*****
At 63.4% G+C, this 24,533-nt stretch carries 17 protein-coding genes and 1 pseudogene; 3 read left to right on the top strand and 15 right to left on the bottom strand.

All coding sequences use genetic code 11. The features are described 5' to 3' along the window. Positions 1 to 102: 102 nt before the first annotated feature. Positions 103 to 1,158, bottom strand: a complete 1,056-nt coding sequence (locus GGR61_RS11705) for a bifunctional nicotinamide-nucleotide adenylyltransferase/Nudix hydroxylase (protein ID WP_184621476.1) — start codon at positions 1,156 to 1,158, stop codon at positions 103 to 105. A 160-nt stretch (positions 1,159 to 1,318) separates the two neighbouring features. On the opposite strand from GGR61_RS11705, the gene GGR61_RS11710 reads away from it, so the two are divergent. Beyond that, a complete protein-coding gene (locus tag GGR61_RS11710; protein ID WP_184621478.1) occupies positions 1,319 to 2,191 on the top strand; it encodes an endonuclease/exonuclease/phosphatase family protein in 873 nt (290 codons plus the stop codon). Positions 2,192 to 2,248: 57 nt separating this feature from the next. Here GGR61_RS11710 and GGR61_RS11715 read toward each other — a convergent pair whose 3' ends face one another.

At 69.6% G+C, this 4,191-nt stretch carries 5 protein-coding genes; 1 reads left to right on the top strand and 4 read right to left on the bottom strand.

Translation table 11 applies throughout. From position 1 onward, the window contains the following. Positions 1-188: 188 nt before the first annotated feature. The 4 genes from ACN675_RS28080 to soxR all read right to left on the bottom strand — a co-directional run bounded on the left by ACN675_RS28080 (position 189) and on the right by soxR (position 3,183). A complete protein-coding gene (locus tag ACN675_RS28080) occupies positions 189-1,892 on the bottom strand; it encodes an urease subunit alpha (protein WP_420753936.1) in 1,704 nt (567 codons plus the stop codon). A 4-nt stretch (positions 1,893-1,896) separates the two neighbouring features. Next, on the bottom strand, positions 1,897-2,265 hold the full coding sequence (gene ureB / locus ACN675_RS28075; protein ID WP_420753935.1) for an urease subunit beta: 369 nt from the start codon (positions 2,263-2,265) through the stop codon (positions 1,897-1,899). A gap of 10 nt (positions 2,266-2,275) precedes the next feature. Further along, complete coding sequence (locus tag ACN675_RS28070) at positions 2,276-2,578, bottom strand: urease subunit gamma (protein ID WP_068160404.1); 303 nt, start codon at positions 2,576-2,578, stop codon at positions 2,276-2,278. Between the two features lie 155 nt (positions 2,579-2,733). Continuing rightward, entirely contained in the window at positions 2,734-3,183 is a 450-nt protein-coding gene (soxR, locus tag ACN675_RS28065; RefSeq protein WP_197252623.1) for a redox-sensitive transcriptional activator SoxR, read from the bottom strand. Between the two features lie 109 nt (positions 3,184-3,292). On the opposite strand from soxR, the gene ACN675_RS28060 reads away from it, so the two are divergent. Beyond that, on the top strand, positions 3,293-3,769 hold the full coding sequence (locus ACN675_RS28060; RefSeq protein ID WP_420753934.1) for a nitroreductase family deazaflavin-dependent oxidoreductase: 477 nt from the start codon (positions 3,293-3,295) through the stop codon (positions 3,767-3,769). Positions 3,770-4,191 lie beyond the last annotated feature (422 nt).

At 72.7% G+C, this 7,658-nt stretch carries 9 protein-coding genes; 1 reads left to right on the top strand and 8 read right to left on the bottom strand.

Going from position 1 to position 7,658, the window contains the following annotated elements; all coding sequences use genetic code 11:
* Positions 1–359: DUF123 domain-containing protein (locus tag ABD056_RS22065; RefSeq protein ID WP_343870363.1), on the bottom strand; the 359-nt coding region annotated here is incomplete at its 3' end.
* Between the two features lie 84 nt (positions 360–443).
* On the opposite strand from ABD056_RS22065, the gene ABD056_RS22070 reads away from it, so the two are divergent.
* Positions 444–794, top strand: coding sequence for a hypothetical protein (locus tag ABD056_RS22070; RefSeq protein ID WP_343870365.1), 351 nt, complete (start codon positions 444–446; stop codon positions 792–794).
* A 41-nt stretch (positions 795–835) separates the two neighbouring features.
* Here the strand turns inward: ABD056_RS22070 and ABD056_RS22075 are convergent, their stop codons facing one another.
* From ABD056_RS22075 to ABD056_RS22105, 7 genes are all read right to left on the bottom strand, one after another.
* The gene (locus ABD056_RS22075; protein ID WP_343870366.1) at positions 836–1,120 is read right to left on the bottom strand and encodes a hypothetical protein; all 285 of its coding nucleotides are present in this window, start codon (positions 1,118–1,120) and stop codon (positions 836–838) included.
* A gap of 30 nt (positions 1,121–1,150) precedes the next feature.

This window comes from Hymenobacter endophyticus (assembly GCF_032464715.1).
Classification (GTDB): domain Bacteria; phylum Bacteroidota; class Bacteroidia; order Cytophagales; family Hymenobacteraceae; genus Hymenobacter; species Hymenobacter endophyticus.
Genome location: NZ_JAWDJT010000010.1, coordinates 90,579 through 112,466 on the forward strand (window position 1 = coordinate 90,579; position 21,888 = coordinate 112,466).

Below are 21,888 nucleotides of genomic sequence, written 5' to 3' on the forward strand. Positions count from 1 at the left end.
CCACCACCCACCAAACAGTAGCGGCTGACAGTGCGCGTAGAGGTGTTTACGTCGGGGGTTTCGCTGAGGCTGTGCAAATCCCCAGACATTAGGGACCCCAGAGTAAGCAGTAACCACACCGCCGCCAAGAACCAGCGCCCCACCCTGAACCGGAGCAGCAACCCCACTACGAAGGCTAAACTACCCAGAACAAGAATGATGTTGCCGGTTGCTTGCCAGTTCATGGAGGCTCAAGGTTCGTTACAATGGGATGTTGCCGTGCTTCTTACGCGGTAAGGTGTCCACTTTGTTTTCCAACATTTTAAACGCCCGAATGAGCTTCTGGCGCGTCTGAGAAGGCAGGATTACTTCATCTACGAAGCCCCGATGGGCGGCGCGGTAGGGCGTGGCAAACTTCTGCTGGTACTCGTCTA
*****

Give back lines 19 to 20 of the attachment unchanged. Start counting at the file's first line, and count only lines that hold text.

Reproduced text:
Below are 21,888 nucleotides of genomic sequence, written 5' to 3' on the forward strand. Positions count from 1 at the left end.
CCACCACCCACCAAACAGTAGCGGCTGACAGTGCGCGTAGAGGTGTTTACGTCGGGGGTTTCGCTGAGGCTGTGCAAATCCCCAGACATTAGGGACCCCAGAGTAAGCAGTAACCACACCGCCGCCAAGAACCAGCGCCCCACCCTGAACCGGAGCAGCAACCCCACTACGAAGGCTAAACTACCCAGAACAAGAATGATGTTGCCGGTTGCTTGCCAGTTCATGGAGGCTCAAGGTTCGTTACAATGGGATGTTGCCGTGCTTCTTACGCGGTAAGGTGTCCACTTTGTTTTCCAACATTTTAAACGCCCGAATGAGCTTCTGGCGCGTCTGAGAAGGCAGGATTACTTCATCTACGAAGCCCCGATGGGCGGCGCGGTAGGGCGTGGCAAACTTCTGCTGGTACTCGTCTA